One reason global finance has so much power is that regulatory efforts are by definition state-centric. Big money has found a way to game the system by playing states off against each other or shopping for the cheapest tax rates, least regulation or most ineffective enforcement — the so-called race to the bottom. States aren’t impotent and have tried to respond, but usually it ends up with arrangements that cede more power to transnational enterprises and away from states.
States still have the guns, but they just don’t matter as much as they used to, especially for the most advanced economies. The monopoly on the use of force which used to be considered as granting states ultimate power doesn’t work if force isn’t as relevant. Big business doesn’t worry about the lack of a monopoly on force because such force is irrelevant to them. Their influence over governments is due to the new ultimate weapon: capital! Force is structural and economic, old fashioned violence is less effective and crude.
Money and wealth create the capacity to help or harm a state with just a few economic decisions. Besides regaining local control a way has to be found to create global accountability; the sovereign Westphalian system has to give way to a kind of post-sovereign structure of governance that recognizes and can cope with the global identity of modern transnational enterprises (or multinational corporations).
We’ve got a long way to go. The rather dramatic rise in activism globally – and literally out of the blue and unexpected — with the various “occupy” movements is powerful evidence that discontent, anger and desire for change is real and widespread. What happened in Iceland can happen elsewhere; perhaps not in such extreme form, but the long term impact of today’s new social movements is still unknown. The fact that they are global means that a network of social organizations can gather and share information on what corporations and banks are doing, and organize responses. Partnerships between first and third world states through such organization can lead to pressure to use international organizations like the WTO (which has nascent regulatory power) to build a method of holding transnational actors accountable.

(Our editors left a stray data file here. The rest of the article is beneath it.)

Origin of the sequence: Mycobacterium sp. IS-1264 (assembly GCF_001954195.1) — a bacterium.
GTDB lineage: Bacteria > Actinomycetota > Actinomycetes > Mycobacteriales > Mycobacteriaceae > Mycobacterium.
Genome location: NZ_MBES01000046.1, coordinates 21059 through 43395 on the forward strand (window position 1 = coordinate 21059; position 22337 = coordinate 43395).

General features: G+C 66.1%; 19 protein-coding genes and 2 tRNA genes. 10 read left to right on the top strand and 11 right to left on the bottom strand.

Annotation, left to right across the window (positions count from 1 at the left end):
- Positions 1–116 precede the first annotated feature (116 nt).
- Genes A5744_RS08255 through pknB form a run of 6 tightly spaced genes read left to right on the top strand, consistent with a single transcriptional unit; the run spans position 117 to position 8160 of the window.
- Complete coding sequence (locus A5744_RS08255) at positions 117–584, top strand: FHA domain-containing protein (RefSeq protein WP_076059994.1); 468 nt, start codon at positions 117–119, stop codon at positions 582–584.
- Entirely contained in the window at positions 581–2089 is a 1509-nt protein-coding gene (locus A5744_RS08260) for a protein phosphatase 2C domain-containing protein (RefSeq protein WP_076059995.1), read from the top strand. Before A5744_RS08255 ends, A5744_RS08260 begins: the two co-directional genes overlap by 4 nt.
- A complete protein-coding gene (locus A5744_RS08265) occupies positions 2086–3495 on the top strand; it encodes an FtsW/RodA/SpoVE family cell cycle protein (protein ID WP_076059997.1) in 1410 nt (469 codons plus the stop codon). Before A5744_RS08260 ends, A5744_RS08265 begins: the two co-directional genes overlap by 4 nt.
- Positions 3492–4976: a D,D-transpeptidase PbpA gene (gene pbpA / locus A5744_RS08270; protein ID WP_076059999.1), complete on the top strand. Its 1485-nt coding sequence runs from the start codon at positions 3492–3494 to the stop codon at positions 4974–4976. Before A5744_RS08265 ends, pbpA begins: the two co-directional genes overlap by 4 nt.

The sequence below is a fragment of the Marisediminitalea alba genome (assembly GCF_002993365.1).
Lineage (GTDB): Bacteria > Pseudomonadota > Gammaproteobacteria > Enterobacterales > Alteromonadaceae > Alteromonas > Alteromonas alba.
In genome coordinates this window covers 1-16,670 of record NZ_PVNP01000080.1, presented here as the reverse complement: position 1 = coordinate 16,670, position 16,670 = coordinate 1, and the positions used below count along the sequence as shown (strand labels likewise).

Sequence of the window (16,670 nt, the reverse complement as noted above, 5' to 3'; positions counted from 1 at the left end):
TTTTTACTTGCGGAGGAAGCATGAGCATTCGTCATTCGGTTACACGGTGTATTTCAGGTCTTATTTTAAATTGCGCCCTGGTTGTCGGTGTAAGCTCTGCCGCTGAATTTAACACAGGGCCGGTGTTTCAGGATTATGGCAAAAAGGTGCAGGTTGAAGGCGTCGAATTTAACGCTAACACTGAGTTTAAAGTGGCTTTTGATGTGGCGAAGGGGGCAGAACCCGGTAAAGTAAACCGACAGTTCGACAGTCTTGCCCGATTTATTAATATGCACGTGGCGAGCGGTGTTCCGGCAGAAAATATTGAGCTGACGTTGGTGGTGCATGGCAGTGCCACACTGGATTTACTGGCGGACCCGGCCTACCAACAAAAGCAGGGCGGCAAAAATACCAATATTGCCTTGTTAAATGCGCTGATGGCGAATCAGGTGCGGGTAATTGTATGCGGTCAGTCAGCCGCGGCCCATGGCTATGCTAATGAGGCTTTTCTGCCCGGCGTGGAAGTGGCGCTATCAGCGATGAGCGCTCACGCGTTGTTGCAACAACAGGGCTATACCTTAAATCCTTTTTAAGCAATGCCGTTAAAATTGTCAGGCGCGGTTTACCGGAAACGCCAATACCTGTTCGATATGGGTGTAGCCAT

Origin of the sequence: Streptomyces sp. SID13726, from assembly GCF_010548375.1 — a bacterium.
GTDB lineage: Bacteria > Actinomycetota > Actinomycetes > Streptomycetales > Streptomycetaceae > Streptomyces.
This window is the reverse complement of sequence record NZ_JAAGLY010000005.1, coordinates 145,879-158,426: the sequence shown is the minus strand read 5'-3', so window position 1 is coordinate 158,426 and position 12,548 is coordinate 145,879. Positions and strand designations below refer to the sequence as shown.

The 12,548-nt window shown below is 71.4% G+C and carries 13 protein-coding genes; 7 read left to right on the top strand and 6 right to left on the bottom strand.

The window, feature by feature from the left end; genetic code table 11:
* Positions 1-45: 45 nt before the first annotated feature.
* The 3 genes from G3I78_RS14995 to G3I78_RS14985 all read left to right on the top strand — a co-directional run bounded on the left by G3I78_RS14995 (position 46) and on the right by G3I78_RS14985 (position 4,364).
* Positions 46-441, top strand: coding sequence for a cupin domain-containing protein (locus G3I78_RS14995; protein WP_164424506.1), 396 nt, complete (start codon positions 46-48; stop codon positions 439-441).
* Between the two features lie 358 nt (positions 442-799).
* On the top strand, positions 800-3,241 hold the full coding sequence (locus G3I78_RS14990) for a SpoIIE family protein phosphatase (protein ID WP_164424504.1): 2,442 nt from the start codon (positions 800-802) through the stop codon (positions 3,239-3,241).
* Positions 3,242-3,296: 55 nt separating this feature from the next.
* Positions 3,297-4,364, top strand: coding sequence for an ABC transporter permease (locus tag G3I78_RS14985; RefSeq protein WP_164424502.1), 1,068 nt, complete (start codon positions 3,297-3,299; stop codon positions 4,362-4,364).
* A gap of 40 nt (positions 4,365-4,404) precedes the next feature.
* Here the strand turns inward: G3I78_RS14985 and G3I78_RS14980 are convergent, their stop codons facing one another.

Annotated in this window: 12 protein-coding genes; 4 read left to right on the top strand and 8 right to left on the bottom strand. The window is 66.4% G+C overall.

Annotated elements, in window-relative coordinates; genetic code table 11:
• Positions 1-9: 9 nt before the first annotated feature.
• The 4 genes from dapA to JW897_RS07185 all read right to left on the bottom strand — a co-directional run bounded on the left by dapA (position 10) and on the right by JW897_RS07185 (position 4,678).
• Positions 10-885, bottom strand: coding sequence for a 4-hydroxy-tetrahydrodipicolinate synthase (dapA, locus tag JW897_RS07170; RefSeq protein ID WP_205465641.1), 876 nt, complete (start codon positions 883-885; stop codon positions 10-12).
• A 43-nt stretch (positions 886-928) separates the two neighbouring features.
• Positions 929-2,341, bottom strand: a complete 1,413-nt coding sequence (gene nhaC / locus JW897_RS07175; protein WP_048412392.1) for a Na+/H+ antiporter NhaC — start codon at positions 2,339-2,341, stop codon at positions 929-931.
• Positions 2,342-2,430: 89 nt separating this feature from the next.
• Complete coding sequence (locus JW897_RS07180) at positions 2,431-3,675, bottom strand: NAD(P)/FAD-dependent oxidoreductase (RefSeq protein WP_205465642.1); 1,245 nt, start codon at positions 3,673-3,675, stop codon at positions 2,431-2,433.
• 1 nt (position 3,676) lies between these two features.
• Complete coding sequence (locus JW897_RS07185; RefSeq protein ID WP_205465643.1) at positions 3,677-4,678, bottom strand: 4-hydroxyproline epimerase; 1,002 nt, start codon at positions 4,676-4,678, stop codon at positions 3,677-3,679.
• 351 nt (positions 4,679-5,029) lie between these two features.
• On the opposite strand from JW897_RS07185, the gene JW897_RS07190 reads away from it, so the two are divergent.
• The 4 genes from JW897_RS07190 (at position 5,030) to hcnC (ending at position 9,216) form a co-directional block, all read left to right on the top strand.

We’re not there yet. Our thinking is still mired in the 20th Century world of sovereignty, states, and ideology. The new world cannot reflect any one ideological perspective — it should construct new avenues and venues for debating the path forward. It is not anti-free market to want to limit big money because there is a strong argument that such a powerful position of a few elite companies and institutions is itself a threat to the proper functioning of the market.
So hang on for the ride. It’s only just beginning, and there will be jumps and starts, gyrations to the left and to the right, emotional manipulation, fear, hope and at times anger. However, the future should not be feared. Those who scream gloom and doom lack creativity and an appreciation of what humans can and have accomplished. Those who give simple answers or promise to “fix” things and make things like they “used to be” are deluded.
It’s an exciting time to live, and it’s within our capacity as humans to use technology and our ability to communicate and interact across the globe to solve problems and build a better future. Globalization is what we make of it.